Most Canadians say they can weather housing crash: RBC

Three-quarters of Canadians say their personal finances could handle a falling housing market, according to a new RBC poll released Tuesday.

Three-quarters of Canadians say their personal finances could survive a falling housing market, according to a new RBC poll released Wednesday.

The bank's survey of homeownership patterns said 73 per cent of 2,103 Canadians asked believe they are "well-positioned to weather a housing drop".

"Canadians believe in the long-term benefits of owning a home," said Marcia Moffat, RBC's head of home equity financing.

RBC, Canada's largest mortgage lender, released the results as part of its 18th annual homeownership survey.The bank's poll was conducted between Jan. 12 and 17 and is accurate within 2.2 percentage points 19 times out of 20.

Interestingly, 90 per cent of respondents said buying a house was a good investment. And 85 per cent of those polled said they were doing a good job paying down their mortgage.

Saving contradiction

The homeowners' optimism flies in the face of an October survey by RBC that noted 58 per cent of Canadians said they couldn't meet their savings goals with fully 38 per cent saying they couldn't save at all.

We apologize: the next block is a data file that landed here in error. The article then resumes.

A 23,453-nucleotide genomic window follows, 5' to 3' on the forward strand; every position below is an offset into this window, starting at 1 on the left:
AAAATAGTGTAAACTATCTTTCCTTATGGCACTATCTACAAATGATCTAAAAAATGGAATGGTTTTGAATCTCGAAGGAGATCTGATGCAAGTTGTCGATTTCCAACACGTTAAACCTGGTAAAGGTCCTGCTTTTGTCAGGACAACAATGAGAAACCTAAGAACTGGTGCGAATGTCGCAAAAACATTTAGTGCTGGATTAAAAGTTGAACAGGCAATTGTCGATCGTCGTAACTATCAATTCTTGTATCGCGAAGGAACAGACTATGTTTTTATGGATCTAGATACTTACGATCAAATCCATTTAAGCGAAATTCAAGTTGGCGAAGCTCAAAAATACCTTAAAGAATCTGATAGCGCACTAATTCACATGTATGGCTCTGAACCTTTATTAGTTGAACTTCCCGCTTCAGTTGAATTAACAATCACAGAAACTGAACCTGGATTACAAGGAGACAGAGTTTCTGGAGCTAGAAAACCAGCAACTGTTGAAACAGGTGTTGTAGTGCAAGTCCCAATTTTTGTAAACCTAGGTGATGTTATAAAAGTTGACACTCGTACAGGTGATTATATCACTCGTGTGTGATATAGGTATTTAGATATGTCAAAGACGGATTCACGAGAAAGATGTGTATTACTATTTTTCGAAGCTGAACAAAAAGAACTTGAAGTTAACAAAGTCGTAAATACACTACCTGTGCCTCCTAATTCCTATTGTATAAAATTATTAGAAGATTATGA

"Our clients tell us that one of the main challenges to saving is paying yourself first — being able to put aside money before it gets spent," said RBC's Maria Contreras in October.

Canada's savings challenge has led some economists to ask whether the country faces a housing bubble similar to what occurred in the United States in the recession of late 2008. 

Canada's mortgage market has expanded by about 10 per cent in the past decade, according to the Canadian Association of Accredited Mortgage Professionals.

"This growth has understandably raised fears about the level of risk in the mortgage market and possible consequences for the broader economy," the association said in a January 2011 report on the state of the country's house lending market. 

But CAAMP argued Canadians have not loaded up on mortgage debt to the dangerous extent that Americans did prior to the 2008 recession.

In that period, U.S. homeowners, unable to afford to cope with dropping home values, saw mortgage foreclosure rates soar as American economic fortunes sank.

By contrast, CAAMP estimated that only 2,000 or so homeowners in this country would face foreclosure problems if interest rates rise.